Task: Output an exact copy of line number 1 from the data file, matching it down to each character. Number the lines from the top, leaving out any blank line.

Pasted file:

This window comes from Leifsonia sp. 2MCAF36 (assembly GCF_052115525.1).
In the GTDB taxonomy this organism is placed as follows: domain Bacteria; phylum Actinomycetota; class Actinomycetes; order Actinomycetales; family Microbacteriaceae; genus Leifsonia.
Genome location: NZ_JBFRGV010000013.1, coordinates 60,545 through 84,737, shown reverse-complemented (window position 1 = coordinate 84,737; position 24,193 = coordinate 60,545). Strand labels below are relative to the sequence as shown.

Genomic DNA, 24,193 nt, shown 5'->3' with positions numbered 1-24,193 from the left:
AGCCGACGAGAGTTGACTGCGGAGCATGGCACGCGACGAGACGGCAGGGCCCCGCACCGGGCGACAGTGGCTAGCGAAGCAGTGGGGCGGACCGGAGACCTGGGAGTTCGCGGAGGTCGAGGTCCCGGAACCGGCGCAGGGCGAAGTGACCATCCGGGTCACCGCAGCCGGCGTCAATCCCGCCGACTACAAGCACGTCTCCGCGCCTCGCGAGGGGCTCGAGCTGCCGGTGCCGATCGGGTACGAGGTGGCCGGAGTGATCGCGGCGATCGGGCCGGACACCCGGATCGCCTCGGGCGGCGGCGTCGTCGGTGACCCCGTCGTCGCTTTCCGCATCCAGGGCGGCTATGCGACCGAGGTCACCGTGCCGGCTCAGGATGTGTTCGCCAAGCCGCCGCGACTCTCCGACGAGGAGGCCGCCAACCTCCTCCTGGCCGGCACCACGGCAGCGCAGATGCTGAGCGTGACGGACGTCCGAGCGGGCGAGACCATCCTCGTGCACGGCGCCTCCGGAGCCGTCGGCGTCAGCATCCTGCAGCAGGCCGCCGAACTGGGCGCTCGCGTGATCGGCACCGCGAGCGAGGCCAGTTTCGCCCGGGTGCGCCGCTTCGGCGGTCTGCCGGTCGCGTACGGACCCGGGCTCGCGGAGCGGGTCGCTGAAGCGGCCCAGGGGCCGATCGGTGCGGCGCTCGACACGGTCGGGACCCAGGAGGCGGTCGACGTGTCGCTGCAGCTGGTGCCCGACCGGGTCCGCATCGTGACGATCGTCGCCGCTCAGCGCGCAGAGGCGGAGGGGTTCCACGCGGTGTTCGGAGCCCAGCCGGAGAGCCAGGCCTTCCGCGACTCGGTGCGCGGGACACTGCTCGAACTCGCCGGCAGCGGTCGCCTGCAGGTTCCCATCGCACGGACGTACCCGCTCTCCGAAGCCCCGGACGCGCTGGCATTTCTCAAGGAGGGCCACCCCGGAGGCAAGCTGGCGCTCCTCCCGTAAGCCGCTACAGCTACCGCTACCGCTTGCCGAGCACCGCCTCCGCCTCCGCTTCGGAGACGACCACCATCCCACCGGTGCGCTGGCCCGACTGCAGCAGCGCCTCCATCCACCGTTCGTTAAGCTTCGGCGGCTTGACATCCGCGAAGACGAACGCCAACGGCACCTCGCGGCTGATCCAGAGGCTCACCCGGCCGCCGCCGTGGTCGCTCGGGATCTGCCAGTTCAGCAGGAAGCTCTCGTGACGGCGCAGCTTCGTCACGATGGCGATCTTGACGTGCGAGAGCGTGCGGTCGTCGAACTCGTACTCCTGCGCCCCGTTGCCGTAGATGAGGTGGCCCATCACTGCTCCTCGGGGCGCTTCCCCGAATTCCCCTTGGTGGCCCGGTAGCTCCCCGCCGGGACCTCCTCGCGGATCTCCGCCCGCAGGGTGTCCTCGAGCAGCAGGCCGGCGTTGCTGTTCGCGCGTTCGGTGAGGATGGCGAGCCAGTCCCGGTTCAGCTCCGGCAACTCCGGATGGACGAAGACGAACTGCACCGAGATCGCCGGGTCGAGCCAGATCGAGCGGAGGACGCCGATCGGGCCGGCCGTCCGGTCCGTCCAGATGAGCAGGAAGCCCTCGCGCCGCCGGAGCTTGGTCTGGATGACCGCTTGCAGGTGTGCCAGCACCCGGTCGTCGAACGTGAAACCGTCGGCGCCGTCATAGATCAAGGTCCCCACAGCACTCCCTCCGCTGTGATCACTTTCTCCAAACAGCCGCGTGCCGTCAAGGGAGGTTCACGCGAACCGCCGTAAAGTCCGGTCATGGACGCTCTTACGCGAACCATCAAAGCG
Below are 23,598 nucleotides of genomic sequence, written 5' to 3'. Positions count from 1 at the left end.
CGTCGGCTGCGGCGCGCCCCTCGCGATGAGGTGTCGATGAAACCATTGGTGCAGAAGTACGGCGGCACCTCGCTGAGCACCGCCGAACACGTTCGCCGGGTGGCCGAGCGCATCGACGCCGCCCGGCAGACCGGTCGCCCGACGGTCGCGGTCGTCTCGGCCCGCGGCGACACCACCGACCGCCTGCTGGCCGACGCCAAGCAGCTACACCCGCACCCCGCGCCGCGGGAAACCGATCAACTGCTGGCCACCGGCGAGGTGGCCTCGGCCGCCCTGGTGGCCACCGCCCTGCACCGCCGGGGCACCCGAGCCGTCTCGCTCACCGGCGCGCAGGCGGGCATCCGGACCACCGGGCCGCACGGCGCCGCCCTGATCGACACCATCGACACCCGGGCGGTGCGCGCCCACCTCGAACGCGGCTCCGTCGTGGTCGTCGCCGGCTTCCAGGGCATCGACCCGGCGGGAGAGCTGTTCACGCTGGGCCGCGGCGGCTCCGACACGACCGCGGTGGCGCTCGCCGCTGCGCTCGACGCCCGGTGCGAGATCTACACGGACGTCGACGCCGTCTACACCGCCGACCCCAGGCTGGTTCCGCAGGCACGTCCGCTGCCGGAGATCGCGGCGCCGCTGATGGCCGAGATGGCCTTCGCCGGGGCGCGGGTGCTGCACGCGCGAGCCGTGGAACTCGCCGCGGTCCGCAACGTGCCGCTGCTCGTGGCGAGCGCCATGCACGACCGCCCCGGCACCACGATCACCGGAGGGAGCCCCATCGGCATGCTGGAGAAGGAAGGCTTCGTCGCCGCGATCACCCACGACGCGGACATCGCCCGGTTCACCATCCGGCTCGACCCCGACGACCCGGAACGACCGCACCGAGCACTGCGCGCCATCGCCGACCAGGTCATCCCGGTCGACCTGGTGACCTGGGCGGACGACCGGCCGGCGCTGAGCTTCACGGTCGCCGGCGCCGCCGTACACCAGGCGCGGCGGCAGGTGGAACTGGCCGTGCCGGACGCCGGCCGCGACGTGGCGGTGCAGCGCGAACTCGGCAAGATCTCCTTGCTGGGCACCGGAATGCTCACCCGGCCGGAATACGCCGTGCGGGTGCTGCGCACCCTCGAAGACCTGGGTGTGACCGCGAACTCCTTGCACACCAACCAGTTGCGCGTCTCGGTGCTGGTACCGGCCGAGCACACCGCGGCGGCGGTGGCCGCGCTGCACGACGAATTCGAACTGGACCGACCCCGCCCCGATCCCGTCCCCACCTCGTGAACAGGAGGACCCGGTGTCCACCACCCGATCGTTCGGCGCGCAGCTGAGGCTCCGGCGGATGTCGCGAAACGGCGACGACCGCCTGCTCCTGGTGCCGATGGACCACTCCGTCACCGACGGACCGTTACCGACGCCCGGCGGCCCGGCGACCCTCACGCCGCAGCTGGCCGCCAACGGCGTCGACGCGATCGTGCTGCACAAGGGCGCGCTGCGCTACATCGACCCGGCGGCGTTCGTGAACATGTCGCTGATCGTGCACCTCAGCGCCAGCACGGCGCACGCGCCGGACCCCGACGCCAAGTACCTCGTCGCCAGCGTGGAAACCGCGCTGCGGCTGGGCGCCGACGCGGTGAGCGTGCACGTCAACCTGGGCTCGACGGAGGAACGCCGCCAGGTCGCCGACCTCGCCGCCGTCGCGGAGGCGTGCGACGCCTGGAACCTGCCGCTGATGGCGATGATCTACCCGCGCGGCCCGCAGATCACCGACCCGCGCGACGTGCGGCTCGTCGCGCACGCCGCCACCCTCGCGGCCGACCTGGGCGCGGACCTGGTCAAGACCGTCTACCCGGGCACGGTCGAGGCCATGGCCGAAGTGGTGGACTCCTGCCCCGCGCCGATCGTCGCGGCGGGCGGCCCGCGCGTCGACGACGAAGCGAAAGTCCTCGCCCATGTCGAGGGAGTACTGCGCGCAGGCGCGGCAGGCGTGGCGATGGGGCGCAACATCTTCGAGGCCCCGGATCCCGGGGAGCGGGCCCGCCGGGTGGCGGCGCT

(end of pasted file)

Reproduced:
This window comes from Leifsonia sp. 2MCAF36 (assembly GCF_052115525.1).